Expert Report

Assessment of Intraseasonal to Interannual Climate Prediction and Predictability (2010)

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Accurate forecasts of climate conditions over time periods of weeks to a few years—called intraseasonal to interannual timescales—can help people plan agricultural activities, mitigate drought, and manage energy resources. However, current forecast systems have limited ability on these timescales because models for such climate forecasts must take into account complex interactions among the ocean, atmosphere, and land surface, as well as processes that can be difficult to represent realistically. To improve the quality of intraseasonal to interannual forecasts, this report recommends the continued development of tools used in forecasting, and sets specific research goals for improving understanding of sources of predictability. In addition, the report also suggests best practices to improve methods of making and disseminating forecasts to make the information more accessible to decision-makers and researchers.

Key Messages

  • Broadening the metrics used to assess forecast quality would provide more information. No perfect metric exists to convey all the information about a forecast; therefore multiple metrics should be used.
  • Errors in the representation of physical processes in dynamical models should be investigated and corrected.
  • Establishing public archives of forecasts, comparisons of past forecasts to actual climate conditions, the measurements used to produce forecasts, and the details of forecasting models could enhance transparency. Archives of the inputs, outputs, and tools used in forecasts could help quantify and identify sources of forecast error, assist users as they interpret forecasts to their own needs, and document how forecasts are made using a variety of climate prediction tools.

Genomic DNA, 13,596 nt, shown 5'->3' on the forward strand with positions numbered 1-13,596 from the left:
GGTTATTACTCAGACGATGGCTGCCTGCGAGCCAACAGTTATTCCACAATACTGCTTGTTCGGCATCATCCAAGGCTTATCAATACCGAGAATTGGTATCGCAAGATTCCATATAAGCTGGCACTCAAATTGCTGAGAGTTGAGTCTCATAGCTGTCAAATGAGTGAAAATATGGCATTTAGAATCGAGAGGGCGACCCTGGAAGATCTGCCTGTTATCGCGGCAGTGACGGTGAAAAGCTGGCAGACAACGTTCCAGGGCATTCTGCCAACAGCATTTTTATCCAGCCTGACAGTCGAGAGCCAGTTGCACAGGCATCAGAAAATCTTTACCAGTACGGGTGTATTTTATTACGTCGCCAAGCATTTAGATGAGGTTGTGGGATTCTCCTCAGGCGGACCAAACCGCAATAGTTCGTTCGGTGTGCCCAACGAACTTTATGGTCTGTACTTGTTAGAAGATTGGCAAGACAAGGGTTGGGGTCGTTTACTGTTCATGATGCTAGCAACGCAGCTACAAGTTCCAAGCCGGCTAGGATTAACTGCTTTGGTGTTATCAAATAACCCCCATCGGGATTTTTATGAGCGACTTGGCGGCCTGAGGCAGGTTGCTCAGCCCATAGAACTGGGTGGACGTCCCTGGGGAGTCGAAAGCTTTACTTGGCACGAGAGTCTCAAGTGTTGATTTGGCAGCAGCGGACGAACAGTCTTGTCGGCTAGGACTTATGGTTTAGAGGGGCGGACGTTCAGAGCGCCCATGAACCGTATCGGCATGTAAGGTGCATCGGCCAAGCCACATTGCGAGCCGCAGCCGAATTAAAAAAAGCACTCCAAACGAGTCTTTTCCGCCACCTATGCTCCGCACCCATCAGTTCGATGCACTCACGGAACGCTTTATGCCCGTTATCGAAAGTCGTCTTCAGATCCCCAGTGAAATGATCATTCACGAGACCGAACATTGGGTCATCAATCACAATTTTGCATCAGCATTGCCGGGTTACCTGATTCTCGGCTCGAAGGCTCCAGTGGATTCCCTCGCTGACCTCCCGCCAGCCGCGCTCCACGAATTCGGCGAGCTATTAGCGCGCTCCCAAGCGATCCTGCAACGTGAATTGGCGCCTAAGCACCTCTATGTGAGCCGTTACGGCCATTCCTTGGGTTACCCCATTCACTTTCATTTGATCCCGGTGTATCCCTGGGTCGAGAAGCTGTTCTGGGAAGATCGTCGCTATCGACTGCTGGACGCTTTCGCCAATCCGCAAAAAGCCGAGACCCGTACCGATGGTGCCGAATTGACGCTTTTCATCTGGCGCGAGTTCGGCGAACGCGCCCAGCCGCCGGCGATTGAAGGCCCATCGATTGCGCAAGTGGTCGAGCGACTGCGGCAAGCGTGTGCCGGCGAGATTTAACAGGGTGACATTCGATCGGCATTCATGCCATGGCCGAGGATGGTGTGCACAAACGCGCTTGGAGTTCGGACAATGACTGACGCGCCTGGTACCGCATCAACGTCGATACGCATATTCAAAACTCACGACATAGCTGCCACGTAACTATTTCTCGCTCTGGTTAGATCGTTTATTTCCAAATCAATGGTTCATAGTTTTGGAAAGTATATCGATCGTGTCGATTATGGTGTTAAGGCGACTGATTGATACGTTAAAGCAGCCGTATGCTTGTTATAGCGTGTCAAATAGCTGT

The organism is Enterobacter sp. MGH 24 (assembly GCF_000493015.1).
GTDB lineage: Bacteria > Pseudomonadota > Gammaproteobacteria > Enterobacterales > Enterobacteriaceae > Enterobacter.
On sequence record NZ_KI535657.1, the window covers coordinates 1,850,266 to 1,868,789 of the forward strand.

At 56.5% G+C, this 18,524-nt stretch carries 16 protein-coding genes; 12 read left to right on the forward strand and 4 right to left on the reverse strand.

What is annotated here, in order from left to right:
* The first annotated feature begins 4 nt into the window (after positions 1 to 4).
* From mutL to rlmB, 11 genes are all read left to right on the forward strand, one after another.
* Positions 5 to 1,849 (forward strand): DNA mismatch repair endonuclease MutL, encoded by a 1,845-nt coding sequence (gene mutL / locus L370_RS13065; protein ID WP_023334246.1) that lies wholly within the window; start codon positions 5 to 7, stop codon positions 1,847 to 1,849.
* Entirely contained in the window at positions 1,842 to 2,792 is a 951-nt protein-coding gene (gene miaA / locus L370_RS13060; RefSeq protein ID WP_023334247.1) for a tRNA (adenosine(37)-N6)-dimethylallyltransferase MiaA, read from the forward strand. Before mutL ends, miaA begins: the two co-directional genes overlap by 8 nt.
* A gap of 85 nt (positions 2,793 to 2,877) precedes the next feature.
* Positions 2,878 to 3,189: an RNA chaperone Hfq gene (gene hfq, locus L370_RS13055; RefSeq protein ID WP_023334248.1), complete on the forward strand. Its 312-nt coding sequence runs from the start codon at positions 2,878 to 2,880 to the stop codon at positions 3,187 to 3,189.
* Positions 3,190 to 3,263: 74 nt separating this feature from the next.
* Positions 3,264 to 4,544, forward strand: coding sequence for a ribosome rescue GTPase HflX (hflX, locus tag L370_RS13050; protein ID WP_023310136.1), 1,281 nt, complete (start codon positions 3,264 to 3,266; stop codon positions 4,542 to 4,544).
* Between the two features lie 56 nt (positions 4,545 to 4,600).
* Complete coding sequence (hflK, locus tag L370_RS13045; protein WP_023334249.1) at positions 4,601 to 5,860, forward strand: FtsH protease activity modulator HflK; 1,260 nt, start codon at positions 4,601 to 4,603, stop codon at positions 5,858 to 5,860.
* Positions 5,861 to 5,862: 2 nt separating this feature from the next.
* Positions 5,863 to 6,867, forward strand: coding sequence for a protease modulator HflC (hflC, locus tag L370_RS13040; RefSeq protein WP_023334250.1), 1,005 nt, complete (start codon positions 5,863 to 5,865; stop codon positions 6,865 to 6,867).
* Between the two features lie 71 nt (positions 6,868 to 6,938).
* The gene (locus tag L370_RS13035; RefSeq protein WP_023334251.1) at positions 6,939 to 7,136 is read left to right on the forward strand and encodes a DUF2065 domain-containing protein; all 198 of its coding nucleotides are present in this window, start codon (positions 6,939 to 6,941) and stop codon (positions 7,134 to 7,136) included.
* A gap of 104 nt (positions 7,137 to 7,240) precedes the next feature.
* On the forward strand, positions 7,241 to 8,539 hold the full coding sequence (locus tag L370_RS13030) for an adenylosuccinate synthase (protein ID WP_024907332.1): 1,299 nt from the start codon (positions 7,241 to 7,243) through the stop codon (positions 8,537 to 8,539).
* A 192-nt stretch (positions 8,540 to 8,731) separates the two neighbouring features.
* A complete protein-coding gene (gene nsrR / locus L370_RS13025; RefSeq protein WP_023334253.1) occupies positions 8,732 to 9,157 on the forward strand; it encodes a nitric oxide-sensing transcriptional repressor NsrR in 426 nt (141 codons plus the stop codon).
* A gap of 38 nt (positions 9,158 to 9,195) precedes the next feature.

• Exploration of multi-model ensembles, tools that combine predictions from different climate models when making a forecast, should be continued. The development of standards and metrics could help to determine the optimal selection and weighting of ensemble members.
  • Increased collaboration between operational centers and the research community would encourage the exchange of ideas between the two cultures. For example, operational centers could hold workshops focused on forecast development and grant short-term appointments for visiting researchers.
  • Knowledge of the "sources of predictability," variables or processes in the atmosphere, ocean, or land surface that can influence climate in predictable ways on intraseasonal to interannual timescales, is critical to the quality of forecasts. Research efforts should be expanded to provide a better understanding of sources of predictability such as the Madden-Julian Oscillation, feedbacks between the ocean and atmosphere and between the land and atmosphere, and interactions between the stratosphere and lower layers of the atmosphere.
  • State-of-the-art data assimilation systems should be used by forecast centers, and the types of data used to make forecasts should be expanded.
  • Statistical techniques should be used to complement predictions from models. Statistical techniques, especially non-linear methods, could identify errors in dynamical models, sets of equations that describe the motions of the atmosphere and ocean. Statistical techniques could also be used to translate forecasts to more local scales, which can benefit decision-makers.